There are archaeological finds that show Jewish existence
in Slovenia since the Roman
period. Little is known about Jews in Slovenia during the Second
Temple Period. Many Jews, however, escaped the Crusades during the 12th century B.C.E. and emigrated to towns within Slovenia.
Jews came from the areas of Germany and Czechoslovakia to avoid the
violent mission of the Christians.
Jews also came from western European countries such as Italy to avoid
the economic depression in the area.
Jews in Slovenia lived rather peacefully for a couple
of centuries. By the beginning of the 15th century, however, there were
clear conflicts between Jews and the Slovenian government. The regional
rulers of Slovenian provinces were resentful of Jewish wealth. They
refused to pay back the Jewish moneylenders, and Jews were considered
a nuisance among the wealthy nobility. In 1495, the first Jews were
expelled from the areas of Carinthia and Styria. The expulsion of Jews
from individual territories continued until the last Jews were expelled
In 1809, King Charles VI allowed Jews to resettle
in the country. His decree was very short-lived, however, and it was
countered by Emperor Francis II in 1817. He prevented Jews from resettling
in Slovenia, and the prohibition stuck. In 1910, only 146 Jews were
estimated to be living in the country. In 1919, the Jews joined with
the Jewish community in Zagreb because there were too few Jews in Slovenia.
Anti-Semitic sentiments continued to be rampant throughout the Slovenian
population. These sentiments and the Holocaust both contributed to the
tiny Jewish population in Slovenia at present.
Currently, there are approximately 75 Jews living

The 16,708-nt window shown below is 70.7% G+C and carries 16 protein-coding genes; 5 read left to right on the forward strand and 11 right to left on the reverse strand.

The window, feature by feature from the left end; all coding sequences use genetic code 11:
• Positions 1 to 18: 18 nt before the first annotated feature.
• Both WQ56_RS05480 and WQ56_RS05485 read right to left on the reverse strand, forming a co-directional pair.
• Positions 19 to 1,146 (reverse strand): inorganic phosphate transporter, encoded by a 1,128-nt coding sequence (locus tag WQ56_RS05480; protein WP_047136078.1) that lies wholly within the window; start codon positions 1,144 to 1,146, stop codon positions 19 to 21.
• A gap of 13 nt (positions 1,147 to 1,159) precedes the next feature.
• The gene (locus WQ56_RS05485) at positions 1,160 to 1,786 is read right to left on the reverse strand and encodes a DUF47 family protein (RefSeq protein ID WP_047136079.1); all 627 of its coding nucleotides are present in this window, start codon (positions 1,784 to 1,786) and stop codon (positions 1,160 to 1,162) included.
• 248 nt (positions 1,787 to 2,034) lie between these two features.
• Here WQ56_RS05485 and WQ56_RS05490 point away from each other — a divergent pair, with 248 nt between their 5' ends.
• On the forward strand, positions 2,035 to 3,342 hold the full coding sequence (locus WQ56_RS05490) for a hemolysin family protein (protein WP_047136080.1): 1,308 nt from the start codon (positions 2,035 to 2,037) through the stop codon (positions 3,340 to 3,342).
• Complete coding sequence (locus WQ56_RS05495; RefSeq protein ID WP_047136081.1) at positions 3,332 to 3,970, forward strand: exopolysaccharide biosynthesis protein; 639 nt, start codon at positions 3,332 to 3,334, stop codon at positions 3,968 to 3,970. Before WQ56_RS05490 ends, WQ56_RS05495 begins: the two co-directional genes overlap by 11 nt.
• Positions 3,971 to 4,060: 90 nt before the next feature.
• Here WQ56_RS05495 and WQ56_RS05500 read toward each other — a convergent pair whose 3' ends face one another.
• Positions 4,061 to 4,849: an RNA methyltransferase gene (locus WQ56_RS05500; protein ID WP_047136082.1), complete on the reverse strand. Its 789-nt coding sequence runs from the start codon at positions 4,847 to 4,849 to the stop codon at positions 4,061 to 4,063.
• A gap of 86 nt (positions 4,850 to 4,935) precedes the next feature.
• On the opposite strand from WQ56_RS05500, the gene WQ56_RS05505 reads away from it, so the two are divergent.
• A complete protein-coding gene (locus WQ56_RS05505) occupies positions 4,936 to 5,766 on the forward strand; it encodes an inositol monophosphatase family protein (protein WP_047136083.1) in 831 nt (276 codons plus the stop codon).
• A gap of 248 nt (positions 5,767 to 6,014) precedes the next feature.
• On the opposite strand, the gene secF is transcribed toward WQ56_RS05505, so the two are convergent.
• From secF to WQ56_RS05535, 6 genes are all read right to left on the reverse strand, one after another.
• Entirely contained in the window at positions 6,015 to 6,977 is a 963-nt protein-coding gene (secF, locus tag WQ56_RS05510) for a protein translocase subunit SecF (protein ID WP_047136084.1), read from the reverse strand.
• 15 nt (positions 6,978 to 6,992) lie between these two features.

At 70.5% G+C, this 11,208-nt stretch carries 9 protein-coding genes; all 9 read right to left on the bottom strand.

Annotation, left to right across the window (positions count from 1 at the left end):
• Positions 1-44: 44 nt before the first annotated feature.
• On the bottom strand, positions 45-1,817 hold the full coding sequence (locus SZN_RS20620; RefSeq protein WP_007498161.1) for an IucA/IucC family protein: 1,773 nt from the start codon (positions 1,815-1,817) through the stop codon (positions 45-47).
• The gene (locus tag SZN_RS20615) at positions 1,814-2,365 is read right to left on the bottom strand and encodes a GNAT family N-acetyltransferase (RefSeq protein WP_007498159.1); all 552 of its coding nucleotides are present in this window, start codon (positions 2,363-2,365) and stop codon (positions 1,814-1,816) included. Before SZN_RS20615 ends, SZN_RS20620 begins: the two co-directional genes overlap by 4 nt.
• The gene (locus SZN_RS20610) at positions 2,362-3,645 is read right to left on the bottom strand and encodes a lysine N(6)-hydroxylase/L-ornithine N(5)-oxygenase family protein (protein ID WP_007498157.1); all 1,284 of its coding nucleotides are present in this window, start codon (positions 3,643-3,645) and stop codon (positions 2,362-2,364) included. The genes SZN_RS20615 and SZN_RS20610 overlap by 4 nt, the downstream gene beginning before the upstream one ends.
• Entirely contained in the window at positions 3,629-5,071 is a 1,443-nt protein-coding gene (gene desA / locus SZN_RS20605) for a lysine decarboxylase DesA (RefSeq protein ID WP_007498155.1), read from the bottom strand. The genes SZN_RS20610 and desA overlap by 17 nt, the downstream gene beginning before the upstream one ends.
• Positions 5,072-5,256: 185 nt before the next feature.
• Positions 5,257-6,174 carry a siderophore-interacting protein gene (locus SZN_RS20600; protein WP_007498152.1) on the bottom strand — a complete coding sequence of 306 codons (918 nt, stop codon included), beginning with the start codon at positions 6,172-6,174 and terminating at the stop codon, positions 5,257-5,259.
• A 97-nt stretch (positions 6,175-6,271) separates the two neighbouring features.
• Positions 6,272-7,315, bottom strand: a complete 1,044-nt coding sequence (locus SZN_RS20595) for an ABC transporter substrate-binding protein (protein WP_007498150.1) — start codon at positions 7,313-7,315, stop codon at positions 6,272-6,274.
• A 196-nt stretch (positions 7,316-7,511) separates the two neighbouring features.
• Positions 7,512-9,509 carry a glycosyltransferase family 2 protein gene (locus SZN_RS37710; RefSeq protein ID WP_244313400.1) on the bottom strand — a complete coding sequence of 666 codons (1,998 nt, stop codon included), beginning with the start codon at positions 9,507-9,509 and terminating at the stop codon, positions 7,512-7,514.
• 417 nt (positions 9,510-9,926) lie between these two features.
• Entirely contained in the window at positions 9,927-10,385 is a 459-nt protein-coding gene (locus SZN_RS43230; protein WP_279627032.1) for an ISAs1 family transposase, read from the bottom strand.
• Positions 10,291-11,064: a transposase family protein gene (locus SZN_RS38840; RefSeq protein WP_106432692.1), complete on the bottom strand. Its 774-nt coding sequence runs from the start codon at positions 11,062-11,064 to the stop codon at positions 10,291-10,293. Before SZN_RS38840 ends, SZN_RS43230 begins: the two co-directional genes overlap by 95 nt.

in Slovenia. The majority of the Jewish population resides in the capital
of Ljubljana. The community comes from a mixture of Sephardic and Ashkenazi background.
In general, the Jewish community in Slovenia has been very inactive
since before World War II.
In 1991, civil war broke out in Yugoslavia, among to
five major republics. Thousands of Yugoslav citizens, including many
Jews, were forced to leave their homes because of the violence. The
civil war in Yugoslavia destroyed many Jewish landmarks including famous
synagogues and memorials to the Holocaust.
After the civil wars of 1991, the Slovenian Jews rebuilt
a Jewish community center. The center's reconstruction has motivated
more than one hundred other citizens to again affiliate themselves with
other Slovenian Jews. In addition, the community has become large enough
that Rabbi Ariel Haddad was appointed as the first Chief Rabbi in Slovenian
history. In 2003, Ljubljana opened its new synagogue.
Until then, it had been the only European capital without a synagogue.
Today, the Jews living in Slovenia are distanced from
the Jewish communities in the former Yugoslavia. There is, unfortunately,
no orgranization to connect the communities of Slovenia, Macedonia,
Serbia-Montenegro, Bosnia-Herzegovina, and Croatia.
Jewish Joint Distribution Committee
Jewish Heritage Report, Vol. II, nos 3-4
News, (March 4, 2003)